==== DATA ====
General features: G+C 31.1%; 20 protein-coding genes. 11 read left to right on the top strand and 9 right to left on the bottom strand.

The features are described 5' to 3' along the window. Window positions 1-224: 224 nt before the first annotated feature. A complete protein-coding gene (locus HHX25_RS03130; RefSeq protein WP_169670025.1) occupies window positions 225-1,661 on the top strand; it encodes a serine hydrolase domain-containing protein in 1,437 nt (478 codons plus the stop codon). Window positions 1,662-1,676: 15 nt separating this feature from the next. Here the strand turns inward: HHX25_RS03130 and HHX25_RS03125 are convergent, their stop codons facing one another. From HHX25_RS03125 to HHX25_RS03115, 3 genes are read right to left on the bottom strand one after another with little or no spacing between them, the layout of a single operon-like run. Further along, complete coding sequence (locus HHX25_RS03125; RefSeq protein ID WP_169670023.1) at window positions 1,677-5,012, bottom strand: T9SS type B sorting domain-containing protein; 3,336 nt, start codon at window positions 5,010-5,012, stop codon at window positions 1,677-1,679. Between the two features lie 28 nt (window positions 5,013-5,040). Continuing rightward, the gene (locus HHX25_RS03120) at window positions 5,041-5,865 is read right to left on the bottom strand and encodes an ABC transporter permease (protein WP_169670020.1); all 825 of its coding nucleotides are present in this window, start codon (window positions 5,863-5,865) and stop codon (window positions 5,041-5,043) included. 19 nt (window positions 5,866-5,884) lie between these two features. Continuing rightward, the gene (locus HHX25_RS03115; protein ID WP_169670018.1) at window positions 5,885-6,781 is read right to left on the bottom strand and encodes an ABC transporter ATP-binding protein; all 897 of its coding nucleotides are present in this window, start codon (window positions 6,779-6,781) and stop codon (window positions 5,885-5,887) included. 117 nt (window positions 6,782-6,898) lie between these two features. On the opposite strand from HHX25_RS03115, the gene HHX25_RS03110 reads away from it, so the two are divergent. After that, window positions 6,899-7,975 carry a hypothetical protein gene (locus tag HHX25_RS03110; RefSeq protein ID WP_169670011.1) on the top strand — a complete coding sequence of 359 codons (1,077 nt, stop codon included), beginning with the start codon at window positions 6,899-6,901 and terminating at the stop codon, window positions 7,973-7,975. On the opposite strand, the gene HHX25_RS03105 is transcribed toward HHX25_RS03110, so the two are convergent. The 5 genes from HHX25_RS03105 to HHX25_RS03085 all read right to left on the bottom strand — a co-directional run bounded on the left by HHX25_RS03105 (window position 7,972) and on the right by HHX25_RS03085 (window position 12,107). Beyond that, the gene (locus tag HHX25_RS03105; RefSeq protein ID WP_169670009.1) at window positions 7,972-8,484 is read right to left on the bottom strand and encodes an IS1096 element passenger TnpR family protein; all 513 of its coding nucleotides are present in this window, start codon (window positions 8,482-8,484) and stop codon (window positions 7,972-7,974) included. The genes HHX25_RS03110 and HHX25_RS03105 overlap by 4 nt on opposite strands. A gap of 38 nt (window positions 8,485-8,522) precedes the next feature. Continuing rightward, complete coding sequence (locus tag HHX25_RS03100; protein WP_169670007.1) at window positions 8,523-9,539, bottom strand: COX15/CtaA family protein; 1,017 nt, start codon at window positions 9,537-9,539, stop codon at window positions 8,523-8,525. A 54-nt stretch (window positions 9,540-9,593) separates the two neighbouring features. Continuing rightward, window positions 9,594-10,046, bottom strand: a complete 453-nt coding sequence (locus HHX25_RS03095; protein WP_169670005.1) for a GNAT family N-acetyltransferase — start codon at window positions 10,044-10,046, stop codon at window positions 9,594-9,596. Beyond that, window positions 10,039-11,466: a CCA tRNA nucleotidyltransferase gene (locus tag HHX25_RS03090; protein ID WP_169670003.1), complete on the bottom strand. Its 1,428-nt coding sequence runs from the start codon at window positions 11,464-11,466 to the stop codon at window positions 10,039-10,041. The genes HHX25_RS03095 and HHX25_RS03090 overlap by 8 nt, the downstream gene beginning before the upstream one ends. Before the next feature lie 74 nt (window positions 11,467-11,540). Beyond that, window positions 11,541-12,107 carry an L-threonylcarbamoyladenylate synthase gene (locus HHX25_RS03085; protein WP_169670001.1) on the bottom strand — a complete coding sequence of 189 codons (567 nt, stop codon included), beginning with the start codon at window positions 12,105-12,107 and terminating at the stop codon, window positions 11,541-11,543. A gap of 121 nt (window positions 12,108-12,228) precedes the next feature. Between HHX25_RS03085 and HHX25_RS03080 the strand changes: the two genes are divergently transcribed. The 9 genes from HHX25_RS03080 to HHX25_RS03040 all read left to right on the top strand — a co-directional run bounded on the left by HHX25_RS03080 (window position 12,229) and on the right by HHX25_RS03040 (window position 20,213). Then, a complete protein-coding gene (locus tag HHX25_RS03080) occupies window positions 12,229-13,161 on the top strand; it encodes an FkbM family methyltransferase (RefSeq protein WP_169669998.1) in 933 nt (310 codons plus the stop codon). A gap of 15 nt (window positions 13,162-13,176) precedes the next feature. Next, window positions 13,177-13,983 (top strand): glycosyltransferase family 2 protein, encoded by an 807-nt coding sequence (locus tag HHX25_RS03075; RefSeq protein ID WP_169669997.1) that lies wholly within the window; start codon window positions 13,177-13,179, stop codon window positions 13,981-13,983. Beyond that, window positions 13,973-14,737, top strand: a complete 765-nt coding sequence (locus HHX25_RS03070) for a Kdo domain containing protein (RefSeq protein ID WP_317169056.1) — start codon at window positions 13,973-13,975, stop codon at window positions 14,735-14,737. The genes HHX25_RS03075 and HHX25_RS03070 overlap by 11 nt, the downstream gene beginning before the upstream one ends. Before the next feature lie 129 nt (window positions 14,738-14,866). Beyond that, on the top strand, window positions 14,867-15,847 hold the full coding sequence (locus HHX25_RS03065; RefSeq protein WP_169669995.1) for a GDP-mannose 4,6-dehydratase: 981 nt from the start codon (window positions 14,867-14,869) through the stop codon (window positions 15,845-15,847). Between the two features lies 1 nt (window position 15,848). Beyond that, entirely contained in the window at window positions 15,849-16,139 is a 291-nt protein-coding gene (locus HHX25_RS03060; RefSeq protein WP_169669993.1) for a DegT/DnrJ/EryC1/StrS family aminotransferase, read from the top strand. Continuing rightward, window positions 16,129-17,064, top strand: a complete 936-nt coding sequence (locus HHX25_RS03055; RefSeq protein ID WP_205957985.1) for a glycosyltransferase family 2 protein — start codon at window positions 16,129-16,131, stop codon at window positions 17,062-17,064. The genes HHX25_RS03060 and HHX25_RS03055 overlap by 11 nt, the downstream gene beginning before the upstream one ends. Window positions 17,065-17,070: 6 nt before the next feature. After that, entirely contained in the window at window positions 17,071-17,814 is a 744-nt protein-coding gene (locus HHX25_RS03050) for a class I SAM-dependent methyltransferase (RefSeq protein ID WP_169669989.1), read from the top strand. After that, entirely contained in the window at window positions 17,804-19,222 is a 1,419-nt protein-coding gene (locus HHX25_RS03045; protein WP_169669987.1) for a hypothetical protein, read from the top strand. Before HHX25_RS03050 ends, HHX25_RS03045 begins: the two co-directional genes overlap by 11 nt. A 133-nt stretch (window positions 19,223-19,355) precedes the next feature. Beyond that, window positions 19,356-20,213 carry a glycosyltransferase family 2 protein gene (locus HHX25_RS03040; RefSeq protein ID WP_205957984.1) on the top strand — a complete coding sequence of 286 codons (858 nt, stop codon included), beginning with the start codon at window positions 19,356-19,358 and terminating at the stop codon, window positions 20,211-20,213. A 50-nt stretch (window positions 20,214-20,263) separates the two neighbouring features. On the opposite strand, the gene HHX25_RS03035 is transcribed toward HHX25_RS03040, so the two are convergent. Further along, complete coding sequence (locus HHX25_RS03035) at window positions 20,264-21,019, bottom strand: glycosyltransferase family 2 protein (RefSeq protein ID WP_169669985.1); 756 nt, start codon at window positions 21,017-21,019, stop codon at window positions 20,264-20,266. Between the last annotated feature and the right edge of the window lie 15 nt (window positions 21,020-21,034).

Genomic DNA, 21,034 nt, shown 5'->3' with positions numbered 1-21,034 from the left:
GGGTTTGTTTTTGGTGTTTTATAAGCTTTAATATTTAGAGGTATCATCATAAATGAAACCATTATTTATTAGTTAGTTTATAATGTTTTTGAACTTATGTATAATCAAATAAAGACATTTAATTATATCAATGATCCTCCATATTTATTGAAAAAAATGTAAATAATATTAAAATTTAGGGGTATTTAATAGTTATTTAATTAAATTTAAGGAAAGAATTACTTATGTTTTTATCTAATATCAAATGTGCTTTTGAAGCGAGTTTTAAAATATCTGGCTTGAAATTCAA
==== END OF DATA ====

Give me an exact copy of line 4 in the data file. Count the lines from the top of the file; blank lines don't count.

GGGTTTGTTTTTGGTGTTTTATAAGCTTTAATATTTAGAGGTATCATCATAAATGAAACCATTATTTATTAGTTAGTTTATAATGTTTTTGAACTTATGTATAATCAAATAAAGACATTTAATTATATCAATGATCCTCCATATTTATTGAAAAAAATGTAAATAATATTAAAATTTAGGGGTATTTAATAGTTATTTAATTAAATTTAAGGAAAGAATTACTTATGTTTTTATCTAATATCAAATGTGCTTTTGAAGCGAGTTTTAAAATATCTGGCTTGAAATTCAA